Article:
Last year, I travelled to Bosnia and, while in Sarajevo, visited the International Commission on Missing Persons (ICMP). This unique and highly effective organisation has revolutionised the international community’s approach to addressing the issue of missing persons. In doing so, it has made a genuine contribution to justice and peace building in the Balkans and elsewhere.
President Clinton founded the ICMP in 1996 as an ‘ad hoc’ organisation to clarify the fate of missing persons following the Balkan wars. Confronting the scale of the problem, ICMP developed state of the art DNA identification technology and has helped resolve 70 per cent of missing persons cases from the 1990s conflicts, including 7,000 of the 8,100 missing from Srebrenica.
These unparalleled results provide the means to end the desperate uncertainty that families have endured. It also provided irrefutable evidence to the domestic and international courts that hear war crimes cases, including those of Karadzic and Mladic. For the first time in history, DNA evidence is being used to convict the architects of genocide.
The distinctive expertise that the ICMP brings to this field is reflected in the growing contribution it is making beyond the Balkans. It now assists Cyprus, doubling the annual rate of identifications in less than four months. And this year, having just opened an office in Libya, the ICMP received funds from the UK (announced during the Prime Minister’s visit to Tripoli) to start DNA testing. Within one month it had identified over 100 victims of Gadhafi’s forces. The ICMP has also been working in Iraq for several years and, sadly, it is clear that in the future, Syria will also require similar assistance.
In addition to its post-conflict work, the ICMP has assisted Chile, Colombia, and South Africa in addressing missing persons cases over 19,000 individuals in the past decade.
Having achieved what it was established to do in the Western Balkans, the ICMP is gradually winding down its assistance in that region. Yet all of its programmes worldwide rely, with varied effectiveness, on a legal status recognized in a few states in the Balkans and a headquarters in Sarajevo. This is not a sustainable basis for its future.
The ICMP is not incorporated under the domestic law of any one country and is not an NGO. Its lack of formal legal status hampers the ICMP’s ability to carry out its work and as a result it was forced to close its office in Colombia, and its efforts in Libya and Iraq are put at unnecessary risk. A draft legal framework was negotiated by the US, the UK, the Netherlands and Denmark in 2004, within which the ICMP could operate. But the document was never concluded, leaving ICMP without a permanent, internationally recognised status.
While I was initially keen for the UK to take the lead on supporting the ICMP to be based in the UK, I have been persuaded that the logical place for it to have a sustainable headquarters would be the city of The Hague, which is keen to provide the ICMP with a home. As the seat of many international justice institutions, including the International Criminal Court, The Hague would be an ideal setting for ICMP.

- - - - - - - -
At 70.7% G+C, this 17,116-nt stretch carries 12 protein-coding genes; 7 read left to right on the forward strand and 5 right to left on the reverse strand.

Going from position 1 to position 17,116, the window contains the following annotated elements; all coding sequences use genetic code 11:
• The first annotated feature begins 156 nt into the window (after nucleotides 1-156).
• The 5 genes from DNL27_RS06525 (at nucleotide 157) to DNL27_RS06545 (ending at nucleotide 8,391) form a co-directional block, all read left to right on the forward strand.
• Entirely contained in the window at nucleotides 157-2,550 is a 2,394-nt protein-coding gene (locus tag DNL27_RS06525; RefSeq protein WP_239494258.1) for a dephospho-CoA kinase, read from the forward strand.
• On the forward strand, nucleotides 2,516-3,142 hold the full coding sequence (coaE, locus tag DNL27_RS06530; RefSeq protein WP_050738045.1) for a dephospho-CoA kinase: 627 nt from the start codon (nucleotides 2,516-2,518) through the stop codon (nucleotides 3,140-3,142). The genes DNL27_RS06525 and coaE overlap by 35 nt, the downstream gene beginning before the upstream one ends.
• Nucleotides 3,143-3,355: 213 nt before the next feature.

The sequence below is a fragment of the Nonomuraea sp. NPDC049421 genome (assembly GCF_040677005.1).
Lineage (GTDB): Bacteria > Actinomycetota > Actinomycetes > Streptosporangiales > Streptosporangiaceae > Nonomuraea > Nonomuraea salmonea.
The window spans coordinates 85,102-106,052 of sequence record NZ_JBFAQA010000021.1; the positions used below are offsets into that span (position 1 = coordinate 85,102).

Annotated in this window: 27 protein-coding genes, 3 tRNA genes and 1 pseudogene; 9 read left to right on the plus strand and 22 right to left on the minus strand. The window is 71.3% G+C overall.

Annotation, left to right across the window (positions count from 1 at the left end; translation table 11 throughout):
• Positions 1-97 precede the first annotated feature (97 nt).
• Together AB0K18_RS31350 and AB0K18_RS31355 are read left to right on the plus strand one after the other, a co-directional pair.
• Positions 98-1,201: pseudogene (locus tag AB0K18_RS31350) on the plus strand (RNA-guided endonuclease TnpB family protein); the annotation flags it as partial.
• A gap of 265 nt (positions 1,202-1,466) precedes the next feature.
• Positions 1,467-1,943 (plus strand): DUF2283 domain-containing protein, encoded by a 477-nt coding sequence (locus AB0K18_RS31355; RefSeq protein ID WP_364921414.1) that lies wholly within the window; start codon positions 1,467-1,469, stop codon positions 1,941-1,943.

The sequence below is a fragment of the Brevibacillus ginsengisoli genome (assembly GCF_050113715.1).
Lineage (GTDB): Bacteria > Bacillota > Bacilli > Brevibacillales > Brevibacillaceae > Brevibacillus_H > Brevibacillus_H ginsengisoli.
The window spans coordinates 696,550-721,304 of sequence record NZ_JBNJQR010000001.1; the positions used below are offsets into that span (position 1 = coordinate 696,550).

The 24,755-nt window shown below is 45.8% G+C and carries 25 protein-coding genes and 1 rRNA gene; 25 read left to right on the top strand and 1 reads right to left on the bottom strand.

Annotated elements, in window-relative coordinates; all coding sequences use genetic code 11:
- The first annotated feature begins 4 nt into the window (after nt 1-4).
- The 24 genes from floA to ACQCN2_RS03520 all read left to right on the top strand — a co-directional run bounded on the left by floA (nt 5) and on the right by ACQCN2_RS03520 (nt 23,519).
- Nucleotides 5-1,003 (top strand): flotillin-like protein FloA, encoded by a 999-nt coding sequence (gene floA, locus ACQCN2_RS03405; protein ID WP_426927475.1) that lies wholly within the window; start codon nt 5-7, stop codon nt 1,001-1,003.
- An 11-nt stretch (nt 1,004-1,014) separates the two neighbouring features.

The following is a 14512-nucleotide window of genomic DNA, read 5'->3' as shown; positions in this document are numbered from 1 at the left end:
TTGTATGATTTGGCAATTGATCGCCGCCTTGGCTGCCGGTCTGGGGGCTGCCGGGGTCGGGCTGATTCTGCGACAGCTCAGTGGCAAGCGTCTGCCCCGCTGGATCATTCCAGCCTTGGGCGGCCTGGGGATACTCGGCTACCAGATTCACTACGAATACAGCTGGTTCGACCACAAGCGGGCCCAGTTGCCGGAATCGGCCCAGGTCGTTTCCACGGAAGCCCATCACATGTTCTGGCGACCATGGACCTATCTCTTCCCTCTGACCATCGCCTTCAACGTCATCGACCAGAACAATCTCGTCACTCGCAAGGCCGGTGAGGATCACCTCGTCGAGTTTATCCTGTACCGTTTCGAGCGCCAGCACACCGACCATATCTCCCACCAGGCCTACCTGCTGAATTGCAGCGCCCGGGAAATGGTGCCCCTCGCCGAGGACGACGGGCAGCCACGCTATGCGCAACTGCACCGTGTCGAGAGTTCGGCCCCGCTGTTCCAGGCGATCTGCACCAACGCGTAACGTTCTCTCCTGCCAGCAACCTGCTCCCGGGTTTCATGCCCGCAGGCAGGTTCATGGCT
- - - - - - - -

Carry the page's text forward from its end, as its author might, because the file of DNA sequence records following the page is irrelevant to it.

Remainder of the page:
However, the Dutch condition is that ICMP’s legal status is put on a more sustainable footing, allowing the ICMP to operate in the Netherlands and in the often dangerous countries in which it works with the immunities it needs to protect its database of genetic information, which contains information voluntarily provided by family members of the missing. The Dutch Foreign Minister is prepared to lead a process aimed at securing that status – but only if he has the reassurance that other partner countries will support his efforts.
In order to assure the ICMP’s future, I felt it was vital that the UK gave a clear signal of support for the Dutch initiative to secure the work of this vital organisation. I therefore urged the Foreign Secretary to make the UK’s support clear, thereby making a decisive contribution to securing the ICMP’s future for the benefit of all. The Foreign Secretary was able to visit the ICMP in October last year which was an excellent signal of support, and the FCO has been actively working with the Netherlands ever since to resolve questions over the ICMP’s future status.
I am no advocate of tying the UK, as a matter of principle, into permanent financial commitments to international organizations. However, it is precisely because the ICMP has not had the luxury of permanent funding – and the fact that it has innovated and managed costs effectively at every stage in its history – that has underscored another critical reason for me to support this organization. By way of comparison, with a broad range of programmes and having developed the world’s largest human identification laboratory, the ICMP’s budget is £5 million; a very cost effective endeavour to alleviate suffering around the world.
The ICMP does not seek any permanent funding commitments. Instead, a permanent legal status will enable it to build on its exceptional track record of success in raising voluntary contributions. It is clear that an effective response to the tragedy of missing persons caused by conflict is, and will remain, a fundamental element of successful conflict prevention and post-conflict resolution. The UK has a direct interest in ensuring that present and future international peace building strategies involve missing persons as an integral element.
In order to assure the ICMP’s future, it is now time for the UK to take a leadership role in encouraging other states to support the Dutch initiative to give the ICMP a more permanent status.